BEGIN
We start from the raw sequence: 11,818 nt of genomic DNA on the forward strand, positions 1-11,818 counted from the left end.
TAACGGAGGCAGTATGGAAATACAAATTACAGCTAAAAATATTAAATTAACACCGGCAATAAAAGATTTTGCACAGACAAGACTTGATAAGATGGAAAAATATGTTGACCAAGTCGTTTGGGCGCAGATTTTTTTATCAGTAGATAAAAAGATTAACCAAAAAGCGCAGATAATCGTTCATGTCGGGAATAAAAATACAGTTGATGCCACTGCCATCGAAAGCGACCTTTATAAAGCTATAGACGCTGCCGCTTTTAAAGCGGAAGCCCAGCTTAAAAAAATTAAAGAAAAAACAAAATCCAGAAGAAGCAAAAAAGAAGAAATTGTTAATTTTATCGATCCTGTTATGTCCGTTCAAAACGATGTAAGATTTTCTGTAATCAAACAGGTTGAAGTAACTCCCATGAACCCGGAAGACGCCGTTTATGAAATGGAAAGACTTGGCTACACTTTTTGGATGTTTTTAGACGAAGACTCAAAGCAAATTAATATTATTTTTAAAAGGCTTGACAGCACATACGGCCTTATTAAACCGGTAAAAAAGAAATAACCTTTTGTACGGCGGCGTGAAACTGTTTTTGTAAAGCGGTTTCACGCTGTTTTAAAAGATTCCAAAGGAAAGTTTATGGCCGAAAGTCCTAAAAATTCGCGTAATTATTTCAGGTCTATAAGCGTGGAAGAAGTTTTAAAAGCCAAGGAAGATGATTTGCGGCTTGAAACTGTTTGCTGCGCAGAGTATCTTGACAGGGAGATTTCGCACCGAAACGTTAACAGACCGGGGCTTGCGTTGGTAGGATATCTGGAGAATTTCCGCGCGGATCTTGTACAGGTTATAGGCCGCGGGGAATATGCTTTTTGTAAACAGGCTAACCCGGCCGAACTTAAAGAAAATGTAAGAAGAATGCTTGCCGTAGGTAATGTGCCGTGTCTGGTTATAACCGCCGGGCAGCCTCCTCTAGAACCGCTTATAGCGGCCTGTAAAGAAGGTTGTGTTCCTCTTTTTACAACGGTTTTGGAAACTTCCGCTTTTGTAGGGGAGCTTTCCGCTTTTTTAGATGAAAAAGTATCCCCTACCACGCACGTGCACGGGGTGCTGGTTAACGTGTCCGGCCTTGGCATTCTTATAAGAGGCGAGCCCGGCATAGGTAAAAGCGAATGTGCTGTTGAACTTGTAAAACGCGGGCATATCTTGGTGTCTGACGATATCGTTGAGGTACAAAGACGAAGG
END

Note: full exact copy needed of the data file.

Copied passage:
We start from the raw sequence: 11,818 nt of genomic DNA on the forward strand, positions 1-11,818 counted from the left end.
TAACGGAGGCAGTATGGAAATACAAATTACAGCTAAAAATATTAAATTAACACCGGCAATAAAAGATTTTGCACAGACAAGACTTGATAAGATGGAAAAATATGTTGACCAAGTCGTTTGGGCGCAGATTTTTTTATCAGTAGATAAAAAGATTAACCAAAAAGCGCAGATAATCGTTCATGTCGGGAATAAAAATACAGTTGATGCCACTGCCATCGAAAGCGACCTTTATAAAGCTATAGACGCTGCCGCTTTTAAAGCGGAAGCCCAGCTTAAAAAAATTAAAGAAAAAACAAAATCCAGAAGAAGCAAAAAAGAAGAAATTGTTAATTTTATCGATCCTGTTATGTCCGTTCAAAACGATGTAAGATTTTCTGTAATCAAACAGGTTGAAGTAACTCCCATGAACCCGGAAGACGCCGTTTATGAAATGGAAAGACTTGGCTACACTTTTTGGATGTTTTTAGACGAAGACTCAAAGCAAATTAATATTATTTTTAAAAGGCTTGACAGCACATACGGCCTTATTAAACCGGTAAAAAAGAAATAACCTTTTGTACGGCGGCGTGAAACTGTTTTTGTAAAGCGGTTTCACGCTGTTTTAAAAGATTCCAAAGGAAAGTTTATGGCCGAAAGTCCTAAAAATTCGCGTAATTATTTCAGGTCTATAAGCGTGGAAGAAGTTTTAAAAGCCAAGGAAGATGATTTGCGGCTTGAAACTGTTTGCTGCGCAGAGTATCTTGACAGGGAGATTTCGCACCGAAACGTTAACAGACCGGGGCTTGCGTTGGTAGGATATCTGGAGAATTTCCGCGCGGATCTTGTACAGGTTATAGGCCGCGGGGAATATGCTTTTTGTAAACAGGCTAACCCGGCCGAACTTAAAGAAAATGTAAGAAGAATGCTTGCCGTAGGTAATGTGCCGTGTCTGGTTATAACCGCCGGGCAGCCTCCTCTAGAACCGCTTATAGCGGCCTGTAAAGAAGGTTGTGTTCCTCTTTTTACAACGGTTTTGGAAACTTCCGCTTTTGTAGGGGAGCTTTCCGCTTTTTTAGATGAAAAAGTATCCCCTACCACGCACGTGCACGGGGTGCTGGTTAACGTGTCCGGCCTTGGCATTCTTATAAGAGGCGAGCCCGGCATAGGTAAAAGCGAATGTGCTGTTGAACTTGTAAAACGCGGGCATATCTTGGTGTCTGACGATATCGTTGAGGTACAAAGACGAAGG